Freedom Has a Pulse

Tuesday, November 09, 2010

There are some encouraging signs that efforts to stop ObamaCare have a real chance of success. Among those signs is an article by Ilya Somin (HT: Glenn Reynolds) on the status of legal efforts by many states against the federal takeover of medicine. I regard this as a long shot, and as a stopgap effort at best, however.

The judges considering the Florida and Virginia cases have both issued rulings rejecting the federal government's motions to dismiss the suits and indicating that the mandate can't be upheld based on current Supreme Court precedent. By contrast, Michigan district Judge George Caram Steeh wrote a decision concluding that the mandate is constitutional. But even he agreed that the case raises an "issue of first impression."

In the most recent of the three rulings, Florida federal District Court Judge Roger Vinson wrote that the government's claim that the mandate is clearly authorized by existing Supreme Court precedent is "not even a close call." He points out that "[t]he power that the individual mandate seeks to harness is simply without prior precedent," because no previous Supreme Court decision ever authorized Congress to force ordinary citizens to buy products they did not want. [links dropped]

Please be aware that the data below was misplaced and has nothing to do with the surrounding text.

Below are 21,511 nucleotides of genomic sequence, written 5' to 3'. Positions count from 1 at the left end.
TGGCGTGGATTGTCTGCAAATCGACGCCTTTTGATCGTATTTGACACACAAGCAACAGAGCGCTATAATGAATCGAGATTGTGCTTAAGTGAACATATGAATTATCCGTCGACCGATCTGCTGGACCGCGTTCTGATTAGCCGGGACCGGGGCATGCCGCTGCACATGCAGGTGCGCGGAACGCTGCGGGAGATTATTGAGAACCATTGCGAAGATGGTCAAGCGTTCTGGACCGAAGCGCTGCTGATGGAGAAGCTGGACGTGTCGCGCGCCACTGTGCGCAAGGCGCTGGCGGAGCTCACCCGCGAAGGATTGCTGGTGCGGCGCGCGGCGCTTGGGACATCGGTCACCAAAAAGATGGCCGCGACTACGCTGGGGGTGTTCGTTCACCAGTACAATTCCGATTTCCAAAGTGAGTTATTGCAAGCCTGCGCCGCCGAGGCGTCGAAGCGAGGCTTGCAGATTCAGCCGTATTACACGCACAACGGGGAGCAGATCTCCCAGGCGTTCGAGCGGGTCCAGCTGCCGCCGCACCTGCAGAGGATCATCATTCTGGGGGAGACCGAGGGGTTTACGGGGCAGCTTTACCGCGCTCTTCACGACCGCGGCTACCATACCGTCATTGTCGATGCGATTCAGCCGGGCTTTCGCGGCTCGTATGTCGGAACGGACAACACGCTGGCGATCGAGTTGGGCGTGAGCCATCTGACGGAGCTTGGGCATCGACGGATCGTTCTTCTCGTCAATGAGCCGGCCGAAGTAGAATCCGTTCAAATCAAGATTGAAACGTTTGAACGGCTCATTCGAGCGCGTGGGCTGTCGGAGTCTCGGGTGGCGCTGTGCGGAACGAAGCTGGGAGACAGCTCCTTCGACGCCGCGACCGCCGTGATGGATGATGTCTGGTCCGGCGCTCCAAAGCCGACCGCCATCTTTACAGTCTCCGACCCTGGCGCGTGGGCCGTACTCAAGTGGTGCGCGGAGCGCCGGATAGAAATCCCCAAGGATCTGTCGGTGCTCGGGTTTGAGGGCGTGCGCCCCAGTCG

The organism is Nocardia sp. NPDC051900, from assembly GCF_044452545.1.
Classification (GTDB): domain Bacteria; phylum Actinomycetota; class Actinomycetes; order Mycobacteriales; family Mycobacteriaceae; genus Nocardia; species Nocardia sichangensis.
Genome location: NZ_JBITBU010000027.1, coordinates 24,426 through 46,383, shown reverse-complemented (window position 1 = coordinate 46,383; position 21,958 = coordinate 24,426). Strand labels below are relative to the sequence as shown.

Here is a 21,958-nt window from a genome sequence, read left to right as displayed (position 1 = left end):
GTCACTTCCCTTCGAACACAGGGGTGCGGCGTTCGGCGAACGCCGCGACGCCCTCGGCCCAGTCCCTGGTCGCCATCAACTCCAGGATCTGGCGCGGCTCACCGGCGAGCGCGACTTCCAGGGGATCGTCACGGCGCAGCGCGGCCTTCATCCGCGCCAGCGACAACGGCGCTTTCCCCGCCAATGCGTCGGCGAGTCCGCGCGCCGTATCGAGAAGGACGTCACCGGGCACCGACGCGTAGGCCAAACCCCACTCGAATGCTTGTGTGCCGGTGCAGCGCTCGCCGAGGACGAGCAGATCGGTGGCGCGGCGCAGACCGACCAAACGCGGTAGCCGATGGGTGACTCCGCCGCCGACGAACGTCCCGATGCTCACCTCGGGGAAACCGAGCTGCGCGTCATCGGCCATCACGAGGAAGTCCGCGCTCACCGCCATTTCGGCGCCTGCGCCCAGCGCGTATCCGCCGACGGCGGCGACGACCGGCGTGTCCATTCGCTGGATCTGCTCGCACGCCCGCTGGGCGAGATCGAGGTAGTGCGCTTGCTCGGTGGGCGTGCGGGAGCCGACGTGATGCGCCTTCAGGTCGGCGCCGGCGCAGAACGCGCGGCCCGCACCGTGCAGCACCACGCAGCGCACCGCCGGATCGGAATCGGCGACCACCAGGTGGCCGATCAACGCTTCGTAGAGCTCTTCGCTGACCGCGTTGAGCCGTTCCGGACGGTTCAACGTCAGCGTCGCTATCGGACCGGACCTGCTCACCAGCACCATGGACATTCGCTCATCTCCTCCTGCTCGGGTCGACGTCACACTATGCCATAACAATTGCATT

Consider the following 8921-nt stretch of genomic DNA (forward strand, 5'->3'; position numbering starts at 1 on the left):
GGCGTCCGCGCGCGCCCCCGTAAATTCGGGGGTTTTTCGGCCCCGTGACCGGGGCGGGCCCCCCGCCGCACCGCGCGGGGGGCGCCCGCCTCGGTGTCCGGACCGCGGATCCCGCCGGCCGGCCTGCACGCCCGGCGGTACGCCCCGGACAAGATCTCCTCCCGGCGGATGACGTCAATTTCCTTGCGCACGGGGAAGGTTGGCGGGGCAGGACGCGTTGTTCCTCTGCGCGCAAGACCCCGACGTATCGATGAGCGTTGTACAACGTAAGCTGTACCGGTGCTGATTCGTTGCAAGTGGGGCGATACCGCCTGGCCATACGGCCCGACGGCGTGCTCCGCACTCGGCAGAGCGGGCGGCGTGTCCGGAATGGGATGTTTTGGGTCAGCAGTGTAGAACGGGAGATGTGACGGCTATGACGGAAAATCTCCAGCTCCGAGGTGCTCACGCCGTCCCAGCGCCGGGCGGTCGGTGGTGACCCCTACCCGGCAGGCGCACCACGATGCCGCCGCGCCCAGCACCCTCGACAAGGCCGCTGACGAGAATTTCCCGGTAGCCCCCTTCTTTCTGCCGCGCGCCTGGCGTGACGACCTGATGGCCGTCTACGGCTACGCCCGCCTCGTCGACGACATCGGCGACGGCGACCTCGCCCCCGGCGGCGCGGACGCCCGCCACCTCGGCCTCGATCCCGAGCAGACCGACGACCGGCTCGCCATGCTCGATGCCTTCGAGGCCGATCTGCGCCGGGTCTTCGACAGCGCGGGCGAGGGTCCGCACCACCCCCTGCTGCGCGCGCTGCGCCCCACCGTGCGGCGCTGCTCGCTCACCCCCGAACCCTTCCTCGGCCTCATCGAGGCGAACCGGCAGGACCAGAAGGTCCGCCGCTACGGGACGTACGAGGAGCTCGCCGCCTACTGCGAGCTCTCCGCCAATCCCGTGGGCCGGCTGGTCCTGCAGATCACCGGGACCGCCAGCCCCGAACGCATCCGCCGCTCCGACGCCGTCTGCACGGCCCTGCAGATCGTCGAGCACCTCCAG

According to the Free Online Law Dictionary, an "issue of first impression" is, "a legal issue which has never been decided by an appeals court and, therefore, there is no precedent for the court to follow."

And later on:
The federal government also argues that the mandate is authorized by the Necessary and Proper Clause, which gives Congress the power to "make all Laws which shall be necessary and proper for carrying into Execution" other powers Congress is granted by the Constitution.

Even if the mandate is "necessary," it is not "proper" under our constitutional system of limited federal authority. If the Clause allows Congress to adopt the individual mandate, the same logic would justify almost any other requirement Congress might impose on individuals, thereby gutting the principle of limited federal power. [links dropped]
There is further cause for optimism regarding legislative means to head off this catastrophe over at We Stand FIRM, which quotes an article about that line of attack by David Catron:
In addition to the power of the purse, the new House majority will also have subpoena power that can be used to delay implementation.

They can hold numerous and protracted public hearings, while demanding all manner of documentation from the Department of Health & Human Services (HHS) and the Centers for Medicare & Medicaid Services (CMS). They can summon HHS Secretary Kathleen Sebelius to answer questions about her 2009 gag order to insurance companies and her growing reputation as an enemy of the First Amendment.

It would also be instructive to hear CMS administrator Donald Berwick to elaborate on statements like, "Any healthcare funding plan that is just... must redistribute wealth."
That's a start, but I agree that only principled opposition can take us from winning some of these battles to winning the war for renewed government protection of individual rights in the field of medicine.

-- CAV

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